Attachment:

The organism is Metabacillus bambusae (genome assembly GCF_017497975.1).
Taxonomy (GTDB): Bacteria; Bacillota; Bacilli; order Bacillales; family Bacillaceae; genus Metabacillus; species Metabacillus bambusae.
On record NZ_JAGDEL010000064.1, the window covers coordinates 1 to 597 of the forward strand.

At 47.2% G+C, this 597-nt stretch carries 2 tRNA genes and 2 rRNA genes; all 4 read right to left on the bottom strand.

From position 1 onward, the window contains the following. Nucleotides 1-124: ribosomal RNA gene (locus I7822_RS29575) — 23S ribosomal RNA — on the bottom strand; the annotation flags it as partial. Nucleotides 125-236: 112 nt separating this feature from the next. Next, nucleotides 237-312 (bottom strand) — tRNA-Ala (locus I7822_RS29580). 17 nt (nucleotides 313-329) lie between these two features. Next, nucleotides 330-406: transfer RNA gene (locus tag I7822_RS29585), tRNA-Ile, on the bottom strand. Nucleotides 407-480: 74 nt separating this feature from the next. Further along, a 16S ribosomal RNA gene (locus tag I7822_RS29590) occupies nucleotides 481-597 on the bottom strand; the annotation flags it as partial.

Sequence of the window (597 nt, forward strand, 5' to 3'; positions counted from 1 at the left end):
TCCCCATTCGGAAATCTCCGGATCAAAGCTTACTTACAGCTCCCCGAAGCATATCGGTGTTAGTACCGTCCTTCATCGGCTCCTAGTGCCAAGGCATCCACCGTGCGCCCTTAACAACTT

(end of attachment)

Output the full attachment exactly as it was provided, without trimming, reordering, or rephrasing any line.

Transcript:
The organism is Metabacillus bambusae (genome assembly GCF_017497975.1).
Taxonomy (GTDB): Bacteria; Bacillota; Bacilli; order Bacillales; family Bacillaceae; genus Metabacillus; species Metabacillus bambusae.
On record NZ_JAGDEL010000064.1, the window covers coordinates 1 to 597 of the forward strand.

At 47.2% G+C, this 597-nt stretch carries 2 tRNA genes and 2 rRNA genes; all 4 read right to left on the bottom strand.

From position 1 onward, the window contains the following. Nucleotides 1-124: ribosomal RNA gene (locus I7822_RS29575) — 23S ribosomal RNA — on the bottom strand; the annotation flags it as partial. Nucleotides 125-236: 112 nt separating this feature from the next. Next, nucleotides 237-312 (bottom strand) — tRNA-Ala (locus I7822_RS29580). 17 nt (nucleotides 313-329) lie between these two features. Next, nucleotides 330-406: transfer RNA gene (locus tag I7822_RS29585), tRNA-Ile, on the bottom strand. Nucleotides 407-480: 74 nt separating this feature from the next. Further along, a 16S ribosomal RNA gene (locus tag I7822_RS29590) occupies nucleotides 481-597 on the bottom strand; the annotation flags it as partial.

Sequence of the window (597 nt, forward strand, 5' to 3'; positions counted from 1 at the left end):
TCCCCATTCGGAAATCTCCGGATCAAAGCTTACTTACAGCTCCCCGAAGCATATCGGTGTTAGTACCGTCCTTCATCGGCTCCTAGTGCCAAGGCATCCACCGTGCGCCCTTAACAACTT